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Journey through the Historical and breathtaking landscapes of Uttara Kannada

By September 23, 2019 April 3rd, 2020 4 Comments

The drive through scenic landscapes and stopping at places that pulled our heart to witness what Nature can offer was ecstatic. Regular dialogues with the locals asking for directions was an invaluable experience. Uttara Kannada is a place where you will find Nature providing livelihood to millions of living beings including the infamous homosapiens.

‘Drongo’ is a Nature Camp specifically for Nature lovers and fanatics. As soon as we set in we felt as though it had been built for us. Suhas Hegde a seasoned herpetologist is also a hardcode Naturalist. It was an honour to meet and learn about the region and about the camp. Our World needs many people like him so that the majority understands and realises what Eco and responsible tourism means. He promotes local food and the raw materials for that are procured from local farmers and shops. Plastic is strict NO-NO in this place.

As soon as we stepped into the dining area, we were welcomed by hundreds of arachnids which was a fascinating sight. The Signature Spider (Argiope anasuja) was ignorant of us. The other spiders were mostly from the parawixia family. The intermittent rains did not let us go out on the day we reached but we were rewarded by calls from hundreds of frogs and also with a sighting of the Amboli Bush Frog (Pseudophilautus amboli) as soon as the darkness enveloped. The Amboli Bush Frog is critically endangered (https://t.ly/WZP5X) mainly due to habitat loss.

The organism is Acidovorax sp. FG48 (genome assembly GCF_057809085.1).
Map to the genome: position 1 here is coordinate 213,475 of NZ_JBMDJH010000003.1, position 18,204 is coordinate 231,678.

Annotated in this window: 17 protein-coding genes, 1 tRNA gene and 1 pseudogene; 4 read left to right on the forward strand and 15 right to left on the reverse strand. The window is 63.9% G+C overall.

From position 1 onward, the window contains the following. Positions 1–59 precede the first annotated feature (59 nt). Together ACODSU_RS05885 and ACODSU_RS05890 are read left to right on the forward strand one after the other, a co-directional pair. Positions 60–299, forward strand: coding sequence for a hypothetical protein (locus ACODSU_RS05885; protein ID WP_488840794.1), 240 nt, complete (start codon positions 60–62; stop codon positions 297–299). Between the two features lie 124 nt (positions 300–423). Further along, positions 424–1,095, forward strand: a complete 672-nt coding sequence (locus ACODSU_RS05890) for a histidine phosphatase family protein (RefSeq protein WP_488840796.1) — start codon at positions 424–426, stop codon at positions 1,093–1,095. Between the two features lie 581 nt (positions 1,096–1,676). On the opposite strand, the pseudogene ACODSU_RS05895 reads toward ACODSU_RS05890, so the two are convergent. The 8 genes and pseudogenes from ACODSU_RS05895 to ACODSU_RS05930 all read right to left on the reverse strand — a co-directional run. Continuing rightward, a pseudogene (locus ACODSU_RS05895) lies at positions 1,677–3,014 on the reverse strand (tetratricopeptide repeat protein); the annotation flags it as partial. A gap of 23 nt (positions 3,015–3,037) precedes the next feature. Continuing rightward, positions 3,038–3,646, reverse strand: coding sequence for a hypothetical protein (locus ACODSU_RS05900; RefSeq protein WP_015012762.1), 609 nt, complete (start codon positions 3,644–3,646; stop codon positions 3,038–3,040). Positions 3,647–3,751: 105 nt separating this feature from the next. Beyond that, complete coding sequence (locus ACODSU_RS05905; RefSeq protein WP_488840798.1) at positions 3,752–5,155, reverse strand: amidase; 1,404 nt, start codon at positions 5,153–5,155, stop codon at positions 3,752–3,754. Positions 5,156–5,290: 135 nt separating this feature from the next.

Next day started off with a Nature walk with Suhas. The surrounding reserve forest is one of the pristine forest areas that supports innumerable types of flora. It is a haven for botanists, entomologists and herpetologists. The vegetation is so thick that we could hear several birds but could not spot that many. We were fortunate to get a glimpse of the Malabar Pied Hornbill (Anthracoceros coronatus) which has a huge bill and casque. On our way back to the camp we came across several insects and amphibians.

There are two important heritage sites that needs to be visited in case someone plans for a tour towards Sirsi. Firstly, the Madhukeshwara Temple and the other is the Gudavi Bird Sanctuary. Both of these have a class of its own.

The idea was to visit Gudavi bird sanctuary and on the way back to see the Madukeshwara Temple. The idea of using google maps was a grave mistake. It took us through a path where only a 4×4 could go. We took a chance and went ahead only to find the road being intercepted by a huge river and it was a dead end for us. To get back on the main road was an unforgettable adventure that none of us would forget. The idea of going to Gudavi was postponed to next day and the next stop before hitting the campsite was the Madhukeshwara Temple.

Madhukeshwara Temple is one of the oldest Temples of India. Located in Banavasi, the oldest town of Karnataka (https://t.ly/RX8gq). The vibrations that one feels in here is inexplicable. If one is inclined towards meditation, then this place is one that cannot be missed out. After a period of time that we had lost account for, we realized that we have to get back to the campsite. The night as usual was very exciting and after a delicious meal we called it a day.

The next morning, we had to drive back to Bangalore and the plan was to retrace the same route that was used to get to the campsite. As we drove on, we realized that we were in the same direction but very far from the route that we had taken. Suddenly, there was a board which read Gudavi Bird Sanctuary, 8 kilometers. Since we had come all the way from Bangalore, driving another eight KMS was negligible. This time we got the right road and we reached the bird sanctuary.